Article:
At a news conference on Thursday, the Associated Press reports, defense attorneys, representing bikers arrested after a shootout at a restaurant in Texas, said that they are being denied access to evidence because they have refused to sign an agreement with the district attorney not to share it with media.

Meanwhile, a different set of defense attorneys, the Waco Tribune reported on Wednesday, representing six of the 177 bikers arrested at the Twin Peaks in Waco, have filed civil rights lawsuits in Austin federal court, against Waco and McLennan County officials.

Nine people were killed and 20 injured in the May 17th shooting. According to the AP, on Thursday, attorney Susan Anderson said that the agreement the district attorney is demanding violates Texas’ Michael Morton Act, which states that prosecutors must permit defense attorneys access to evidence, without conditions, “as soon as possible.”

The civil rights lawsuits, which name McLennan County District Attorney Abel Reyna, Waco Police Chief Brent Stroman, Waco police Detective Manuel Chavez, and an unnamed Texas Department of Public Safety trooper as defendants, alleges that investigators conspired to arrest all 177 bikers on identical engaging in organized criminal activity charges, violating the bikers’s rights to due process under law.

The lawsuits were filed on Tuesday and Wednesday, by two Dallas attorneys, Clint Broden and Don Tittle, on behalf of Matthew Clendennen, Robert Bucy, George Bergman, Noe Adame, John Vensel and Jorge Salinas. From the Tribune:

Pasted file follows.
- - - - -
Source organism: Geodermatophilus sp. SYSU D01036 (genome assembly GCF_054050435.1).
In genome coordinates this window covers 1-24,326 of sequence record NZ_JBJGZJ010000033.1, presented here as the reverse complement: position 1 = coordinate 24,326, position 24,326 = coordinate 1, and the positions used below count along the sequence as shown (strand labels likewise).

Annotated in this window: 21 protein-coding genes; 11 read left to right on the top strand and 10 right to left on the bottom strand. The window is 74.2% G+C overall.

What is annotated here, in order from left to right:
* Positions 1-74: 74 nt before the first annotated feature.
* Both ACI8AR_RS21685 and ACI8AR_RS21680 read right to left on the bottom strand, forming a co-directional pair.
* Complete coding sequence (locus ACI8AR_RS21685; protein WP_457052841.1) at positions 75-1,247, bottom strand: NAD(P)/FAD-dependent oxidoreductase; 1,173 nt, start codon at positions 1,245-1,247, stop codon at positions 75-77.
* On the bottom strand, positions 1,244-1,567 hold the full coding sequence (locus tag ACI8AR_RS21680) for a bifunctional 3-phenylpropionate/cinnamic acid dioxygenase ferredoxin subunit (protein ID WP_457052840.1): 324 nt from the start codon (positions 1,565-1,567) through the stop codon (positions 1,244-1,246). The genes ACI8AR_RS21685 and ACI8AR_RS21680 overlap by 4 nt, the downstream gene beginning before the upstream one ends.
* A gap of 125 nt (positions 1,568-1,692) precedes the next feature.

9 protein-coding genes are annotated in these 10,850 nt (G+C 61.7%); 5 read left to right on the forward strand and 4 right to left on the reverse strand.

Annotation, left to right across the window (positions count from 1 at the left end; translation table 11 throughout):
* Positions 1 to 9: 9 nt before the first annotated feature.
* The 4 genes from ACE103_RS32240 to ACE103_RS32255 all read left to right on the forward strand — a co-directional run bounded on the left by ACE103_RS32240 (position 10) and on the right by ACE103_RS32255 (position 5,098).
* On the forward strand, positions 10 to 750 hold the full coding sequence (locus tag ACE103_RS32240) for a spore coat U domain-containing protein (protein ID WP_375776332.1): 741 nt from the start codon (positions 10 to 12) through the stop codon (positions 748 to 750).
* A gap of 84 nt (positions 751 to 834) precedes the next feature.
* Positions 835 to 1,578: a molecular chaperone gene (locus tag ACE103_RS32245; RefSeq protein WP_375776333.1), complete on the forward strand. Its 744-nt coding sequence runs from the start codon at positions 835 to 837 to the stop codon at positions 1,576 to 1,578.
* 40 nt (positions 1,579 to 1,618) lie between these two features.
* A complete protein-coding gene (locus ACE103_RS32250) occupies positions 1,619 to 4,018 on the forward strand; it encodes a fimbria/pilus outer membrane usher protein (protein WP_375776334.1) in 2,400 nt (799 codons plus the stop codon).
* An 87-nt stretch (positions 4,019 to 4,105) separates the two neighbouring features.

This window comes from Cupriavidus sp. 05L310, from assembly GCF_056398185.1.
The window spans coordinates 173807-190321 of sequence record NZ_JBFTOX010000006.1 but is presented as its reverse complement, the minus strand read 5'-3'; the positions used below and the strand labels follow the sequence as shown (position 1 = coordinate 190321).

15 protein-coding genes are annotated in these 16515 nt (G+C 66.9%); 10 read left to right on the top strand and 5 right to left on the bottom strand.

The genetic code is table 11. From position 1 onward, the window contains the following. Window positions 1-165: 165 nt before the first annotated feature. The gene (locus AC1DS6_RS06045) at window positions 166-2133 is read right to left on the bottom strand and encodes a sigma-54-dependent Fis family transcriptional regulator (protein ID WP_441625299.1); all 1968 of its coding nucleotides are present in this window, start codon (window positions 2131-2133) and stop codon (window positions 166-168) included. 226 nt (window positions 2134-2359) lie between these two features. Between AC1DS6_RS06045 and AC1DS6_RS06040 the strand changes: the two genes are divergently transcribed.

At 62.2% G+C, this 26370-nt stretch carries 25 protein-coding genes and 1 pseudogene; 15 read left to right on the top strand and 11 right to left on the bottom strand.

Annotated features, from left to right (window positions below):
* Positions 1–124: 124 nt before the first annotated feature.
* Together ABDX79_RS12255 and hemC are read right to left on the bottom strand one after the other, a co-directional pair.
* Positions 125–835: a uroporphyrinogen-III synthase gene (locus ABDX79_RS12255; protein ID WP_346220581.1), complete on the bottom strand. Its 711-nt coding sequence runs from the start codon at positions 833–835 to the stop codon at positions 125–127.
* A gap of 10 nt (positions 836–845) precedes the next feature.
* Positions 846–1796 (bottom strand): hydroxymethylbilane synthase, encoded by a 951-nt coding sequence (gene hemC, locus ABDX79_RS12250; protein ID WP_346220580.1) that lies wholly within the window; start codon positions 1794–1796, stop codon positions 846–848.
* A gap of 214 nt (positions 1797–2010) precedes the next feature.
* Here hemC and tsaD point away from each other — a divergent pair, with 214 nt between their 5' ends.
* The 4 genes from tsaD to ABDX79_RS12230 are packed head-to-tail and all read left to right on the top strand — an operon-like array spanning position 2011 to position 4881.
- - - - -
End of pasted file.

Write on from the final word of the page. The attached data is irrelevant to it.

Vensel, of Collin County, is a member of the Vaqueros Motorcycle Club of Dallas County, the lawsuit says.

Adame, of Dallas County, is a security officer and a member of the Desgraciados Motorcycle Club of Kaufman County.

Bergman, of Dallas County, is also a member of the Desgraciados Motorcycle Club, the suit says.

The Vaqueros and Desgraciados are support clubs of the Bandidos.

Clendennen, of Hewitt, is a Scimitar; while Bucy and Salinas, of Ellis and Lampasas counties, respectively, are both Cossacks, according to the lawsuit.

The Scimitars are a Cossacks support club.

“Rather than investigating the incident and relying on actual facts to establish probable cause,” the suit alleges, “defendants theorized that a conspiracy of epic proportion between dozens of people had taken place and willfully ignored the total absence of facts to support their ‘theory.’”

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